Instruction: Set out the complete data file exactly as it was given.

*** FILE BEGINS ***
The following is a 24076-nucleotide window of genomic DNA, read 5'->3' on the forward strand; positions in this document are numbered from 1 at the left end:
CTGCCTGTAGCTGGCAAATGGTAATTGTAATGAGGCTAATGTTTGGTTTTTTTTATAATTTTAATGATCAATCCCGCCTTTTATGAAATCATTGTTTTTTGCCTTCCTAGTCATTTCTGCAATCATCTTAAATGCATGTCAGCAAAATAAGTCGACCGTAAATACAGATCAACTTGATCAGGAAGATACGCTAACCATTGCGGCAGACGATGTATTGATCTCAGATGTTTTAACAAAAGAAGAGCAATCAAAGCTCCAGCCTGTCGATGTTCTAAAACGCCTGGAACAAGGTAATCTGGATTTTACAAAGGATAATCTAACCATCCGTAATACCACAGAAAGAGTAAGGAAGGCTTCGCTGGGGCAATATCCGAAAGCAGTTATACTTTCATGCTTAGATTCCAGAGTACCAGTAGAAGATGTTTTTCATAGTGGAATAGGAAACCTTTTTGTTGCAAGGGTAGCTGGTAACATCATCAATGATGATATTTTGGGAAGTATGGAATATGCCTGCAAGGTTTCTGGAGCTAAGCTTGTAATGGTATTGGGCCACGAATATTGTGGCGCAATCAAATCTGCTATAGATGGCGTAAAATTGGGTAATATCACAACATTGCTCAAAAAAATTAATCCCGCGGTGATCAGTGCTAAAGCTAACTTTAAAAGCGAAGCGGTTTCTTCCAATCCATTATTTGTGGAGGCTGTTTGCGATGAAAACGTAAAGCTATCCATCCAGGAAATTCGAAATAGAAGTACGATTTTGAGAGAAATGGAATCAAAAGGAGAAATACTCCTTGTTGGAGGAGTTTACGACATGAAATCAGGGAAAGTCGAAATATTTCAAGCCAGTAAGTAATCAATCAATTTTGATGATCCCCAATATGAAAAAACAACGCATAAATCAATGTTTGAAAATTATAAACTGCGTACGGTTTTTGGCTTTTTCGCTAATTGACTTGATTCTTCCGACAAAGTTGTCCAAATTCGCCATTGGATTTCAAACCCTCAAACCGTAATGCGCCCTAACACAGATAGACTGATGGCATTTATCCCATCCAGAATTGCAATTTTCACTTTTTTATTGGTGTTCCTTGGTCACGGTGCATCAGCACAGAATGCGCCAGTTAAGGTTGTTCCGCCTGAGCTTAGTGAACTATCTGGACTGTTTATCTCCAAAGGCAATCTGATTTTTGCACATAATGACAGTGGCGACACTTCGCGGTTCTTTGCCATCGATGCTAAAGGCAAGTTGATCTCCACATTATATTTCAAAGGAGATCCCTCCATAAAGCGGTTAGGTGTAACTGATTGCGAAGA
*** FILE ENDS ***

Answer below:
The following is a 24076-nucleotide window of genomic DNA, read 5'->3' on the forward strand; positions in this document are numbered from 1 at the left end:
CTGCCTGTAGCTGGCAAATGGTAATTGTAATGAGGCTAATGTTTGGTTTTTTTTATAATTTTAATGATCAATCCCGCCTTTTATGAAATCATTGTTTTTTGCCTTCCTAGTCATTTCTGCAATCATCTTAAATGCATGTCAGCAAAATAAGTCGACCGTAAATACAGATCAACTTGATCAGGAAGATACGCTAACCATTGCGGCAGACGATGTATTGATCTCAGATGTTTTAACAAAAGAAGAGCAATCAAAGCTCCAGCCTGTCGATGTTCTAAAACGCCTGGAACAAGGTAATCTGGATTTTACAAAGGATAATCTAACCATCCGTAATACCACAGAAAGAGTAAGGAAGGCTTCGCTGGGGCAATATCCGAAAGCAGTTATACTTTCATGCTTAGATTCCAGAGTACCAGTAGAAGATGTTTTTCATAGTGGAATAGGAAACCTTTTTGTTGCAAGGGTAGCTGGTAACATCATCAATGATGATATTTTGGGAAGTATGGAATATGCCTGCAAGGTTTCTGGAGCTAAGCTTGTAATGGTATTGGGCCACGAATATTGTGGCGCAATCAAATCTGCTATAGATGGCGTAAAATTGGGTAATATCACAACATTGCTCAAAAAAATTAATCCCGCGGTGATCAGTGCTAAAGCTAACTTTAAAAGCGAAGCGGTTTCTTCCAATCCATTATTTGTGGAGGCTGTTTGCGATGAAAACGTAAAGCTATCCATCCAGGAAATTCGAAATAGAAGTACGATTTTGAGAGAAATGGAATCAAAAGGAGAAATACTCCTTGTTGGAGGAGTTTACGACATGAAATCAGGGAAAGTCGAAATATTTCAAGCCAGTAAGTAATCAATCAATTTTGATGATCCCCAATATGAAAAAACAACGCATAAATCAATGTTTGAAAATTATAAACTGCGTACGGTTTTTGGCTTTTTCGCTAATTGACTTGATTCTTCCGACAAAGTTGTCCAAATTCGCCATTGGATTTCAAACCCTCAAACCGTAATGCGCCCTAACACAGATAGACTGATGGCATTTATCCCATCCAGAATTGCAATTTTCACTTTTTTATTGGTGTTCCTTGGTCACGGTGCATCAGCACAGAATGCGCCAGTTAAGGTTGTTCCGCCTGAGCTTAGTGAACTATCTGGACTGTTTATCTCCAAAGGCAATCTGATTTTTGCACATAATGACAGTGGCGACACTTCGCGGTTCTTTGCCATCGATGCTAAAGGCAAGTTGATCTCCACATTATATTTCAAAGGAGATCCCTCCATAAAGCGGTTAGGTGTAACTGATTGCGAAGA